Dyrenfurth commits a drive-by criticism of focus group politics, which is no doubt a dig at Zombie Bruce Hawker and Rudd-era obsessions. Post-liberalism as described by disaffected Poms feels a bit like the sort of bubble-and-squeak ideology a British focus group would come up with, though. Take Blair's Third Way and combine it with Cameron's Big Society, add in a few reactionary anti-immigrant elements to please the UKIP-voting recalcitrants, chuck in some sops for the grey power vote about how those lazy young people don't deserve the dole, throw the poor a bone by saying you'll have a non-binding word to multinational corporations about their pay packets... and just a pinch of Catholic brimstone. Lovely jubbly!

It is no wonder that Dyrenfurth references the Accord in his article, since to pull off such a radical transformation of society as is detailed in post-liberalism would necessitate the construction of a consensus as strong as Bob Hawke worked so hard to achieve in 1983, so a campaign like this really is in Labor's DNA as he says. The only problem is that the Accord was actually the mechanism to implement the Thatcher/Reagan liberal hegemony in Australia, so we're a bit once-bitten-twice-shy around here about that sort of thing.

Even with an Accord 2.0 to bring in the full post-liberalism platform driven by as talented a politician as Hawke, could it ever work? Can you imagine the AMA and/or nurses union having final say on policy in a privatised health system? How would the vice-chancellors committee and/or teachers union maintain control over a decentralised education industry? Can we trust the banks to police themselves? (Hint on that last one: no.)

Post-liberalism correctly identifies a disconnect between the populace and political elites, which is why modern politics is a war between populists and elitists. Its solution is to wave hands in magical fashion to imagine an agreement between the populace and the elites, whereby the elites promise to be good and the populace have to accept their word. Post-liberalism requires the removal of the coercive power of the state to fix public institutions. This is a very English construction: expecting the peerage, OBEs and GCMGs to act on behalf of the people, without any direct accountability apart from public shaming. I would have thought this line of thinking was laughable ever since Yes Minister, because political elites have lost pretty much all of the shame they once had. That might not quite be true in Britain even at this late stage as their elites still maintain some vestige of knightly commitment to service, but the trends are not good and one should not base a political philosophy on it.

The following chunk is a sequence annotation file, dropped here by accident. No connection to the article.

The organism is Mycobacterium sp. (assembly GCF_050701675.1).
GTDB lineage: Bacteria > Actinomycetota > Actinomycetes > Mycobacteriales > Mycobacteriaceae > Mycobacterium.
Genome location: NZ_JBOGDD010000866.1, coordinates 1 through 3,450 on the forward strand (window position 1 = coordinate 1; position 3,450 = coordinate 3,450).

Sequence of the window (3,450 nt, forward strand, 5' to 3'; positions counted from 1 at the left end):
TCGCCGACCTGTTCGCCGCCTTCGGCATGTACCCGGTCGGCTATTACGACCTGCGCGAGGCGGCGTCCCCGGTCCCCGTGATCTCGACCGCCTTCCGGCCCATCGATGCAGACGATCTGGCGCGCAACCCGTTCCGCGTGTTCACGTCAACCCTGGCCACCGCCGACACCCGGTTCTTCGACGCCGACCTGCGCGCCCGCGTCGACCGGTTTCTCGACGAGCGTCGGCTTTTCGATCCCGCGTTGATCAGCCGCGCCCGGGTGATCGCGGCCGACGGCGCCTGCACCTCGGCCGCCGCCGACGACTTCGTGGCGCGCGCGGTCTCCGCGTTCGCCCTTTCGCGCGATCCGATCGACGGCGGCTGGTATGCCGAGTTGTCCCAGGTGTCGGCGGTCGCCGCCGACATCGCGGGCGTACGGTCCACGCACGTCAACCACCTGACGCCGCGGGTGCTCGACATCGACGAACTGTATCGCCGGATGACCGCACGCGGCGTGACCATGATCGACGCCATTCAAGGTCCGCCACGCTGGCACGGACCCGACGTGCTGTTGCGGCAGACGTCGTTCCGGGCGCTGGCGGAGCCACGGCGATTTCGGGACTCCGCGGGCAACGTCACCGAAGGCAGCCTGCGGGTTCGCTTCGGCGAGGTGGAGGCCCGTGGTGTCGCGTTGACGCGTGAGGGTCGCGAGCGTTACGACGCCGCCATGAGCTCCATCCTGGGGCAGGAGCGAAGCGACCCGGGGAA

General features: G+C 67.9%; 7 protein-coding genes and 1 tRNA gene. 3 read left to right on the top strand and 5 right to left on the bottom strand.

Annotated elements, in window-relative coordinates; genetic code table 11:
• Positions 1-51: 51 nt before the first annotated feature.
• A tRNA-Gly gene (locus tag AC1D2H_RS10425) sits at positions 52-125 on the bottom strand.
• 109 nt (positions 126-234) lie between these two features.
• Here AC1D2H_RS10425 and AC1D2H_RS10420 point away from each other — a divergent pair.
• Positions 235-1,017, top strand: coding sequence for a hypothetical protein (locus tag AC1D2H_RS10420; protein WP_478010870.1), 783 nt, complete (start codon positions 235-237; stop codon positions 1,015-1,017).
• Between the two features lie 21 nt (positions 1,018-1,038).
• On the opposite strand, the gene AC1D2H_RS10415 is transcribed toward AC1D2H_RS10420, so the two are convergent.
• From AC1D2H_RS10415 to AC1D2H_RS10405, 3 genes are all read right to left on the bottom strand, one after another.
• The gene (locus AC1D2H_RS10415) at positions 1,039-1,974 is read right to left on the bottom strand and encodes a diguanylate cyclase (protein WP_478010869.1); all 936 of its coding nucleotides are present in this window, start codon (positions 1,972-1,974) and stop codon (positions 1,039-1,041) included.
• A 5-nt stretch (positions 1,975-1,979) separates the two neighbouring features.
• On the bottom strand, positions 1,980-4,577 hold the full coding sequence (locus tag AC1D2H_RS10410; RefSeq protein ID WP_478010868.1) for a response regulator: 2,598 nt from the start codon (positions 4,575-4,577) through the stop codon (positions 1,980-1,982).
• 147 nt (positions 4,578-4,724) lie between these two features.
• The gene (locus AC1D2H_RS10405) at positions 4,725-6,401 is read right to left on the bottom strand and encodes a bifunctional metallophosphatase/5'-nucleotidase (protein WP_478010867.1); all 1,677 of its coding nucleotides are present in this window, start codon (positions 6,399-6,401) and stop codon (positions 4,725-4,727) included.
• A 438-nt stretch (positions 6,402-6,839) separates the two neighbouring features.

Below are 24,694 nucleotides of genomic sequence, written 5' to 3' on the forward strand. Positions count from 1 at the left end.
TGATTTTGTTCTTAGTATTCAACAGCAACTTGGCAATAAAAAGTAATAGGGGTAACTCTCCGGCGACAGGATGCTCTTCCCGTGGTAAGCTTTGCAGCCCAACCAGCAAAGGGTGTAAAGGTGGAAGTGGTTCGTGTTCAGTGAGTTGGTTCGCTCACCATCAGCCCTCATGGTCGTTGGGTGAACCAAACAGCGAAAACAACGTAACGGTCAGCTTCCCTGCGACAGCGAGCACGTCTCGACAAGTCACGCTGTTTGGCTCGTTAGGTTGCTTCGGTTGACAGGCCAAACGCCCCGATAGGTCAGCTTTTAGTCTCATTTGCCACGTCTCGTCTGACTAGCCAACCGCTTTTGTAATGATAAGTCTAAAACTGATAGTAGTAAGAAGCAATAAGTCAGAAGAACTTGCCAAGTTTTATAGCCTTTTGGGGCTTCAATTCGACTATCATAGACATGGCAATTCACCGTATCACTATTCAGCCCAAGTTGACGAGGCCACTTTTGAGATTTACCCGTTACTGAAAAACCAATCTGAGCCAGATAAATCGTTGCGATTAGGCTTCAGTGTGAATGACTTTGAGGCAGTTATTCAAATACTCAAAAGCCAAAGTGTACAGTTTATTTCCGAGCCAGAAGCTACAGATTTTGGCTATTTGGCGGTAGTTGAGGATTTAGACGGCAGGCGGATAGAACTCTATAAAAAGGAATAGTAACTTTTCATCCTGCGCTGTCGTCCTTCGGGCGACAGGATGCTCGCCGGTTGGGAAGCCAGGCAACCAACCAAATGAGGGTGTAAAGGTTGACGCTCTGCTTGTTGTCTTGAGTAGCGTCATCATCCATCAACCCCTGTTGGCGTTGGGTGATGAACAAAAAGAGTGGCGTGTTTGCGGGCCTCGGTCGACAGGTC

A lot of what post-liberalism has to say is about the failings of economic liberalism, and fair enough, but it skates over the implications of rolling back social liberalism. There are mentions of re-capturing nationalism, presumably from the likes of UKIP. While they don't come out and say it in the open, post-liberals would put a price on carbon as a part of applying a moral aspect to markets. What does post-liberalism have to say about abortion, or free speech, or affirmative action, or multiculturalism? These issues are finessed, when they are mentioned at all.

There are too many spinning plates in post-liberalism for me, and not enough responsiveness to democratic will. A resurgence in Catholic control over government is precisely not what is needed, or wanted given societal trends. The proponents of this Aristotelian utopia seem to me to want to be the chosen few in the old Greek's characterisation of authority residing in "the one, the few or the many", making their credo just another anti-democratic repudiation of the Magna Carta which conveniently forgets to include democracy as a key component. This article makes that explicit, by also invoking Edmund Burke to raise the prospect of "virtuous elites" acting as mediaries between institutions and the populace. A crusading coalition of Catholic Cromwells! Saints preserve us.


  1. I am in the neo-liberal camp.the GFC didn't show up its failures.
    Sub-prime was most about bad regulation not neo-liberalism.
    Keynesianism and neo-liberalism are good bedmates.

  2. I disagree, Homer. Deregulation is an integral part of the neoliberal agenda. Dodd-Frank is anti-liberal.

    Those who seek to ameliorate neoliberalism around the edges will eventually get mown down by the true ideologues.

  3. M0nty,

    The general principle is deregulation is usually the best option but only if it boos competition. If it doesn't then you do not de-regulate

  4. That's not what most of the liberals say, Homer. They start from the premise that all markets should be completely unregulated, and are only dragged kicking and screaming to a conclusion that laissez-faire doesn't always work.

  5. being supportive of free markets and competitive markets are not the same thing.
    I always support the latter but never the former.
    One also has to recognise there are times you cannot get a competitive market.

  6. Try telling that to economic liberals, Homer.

  7. I think most agree. It is the ones aligned with the 'right' who wish to be ideologues and ignore evidence who are the ones you talk of. I agree on that.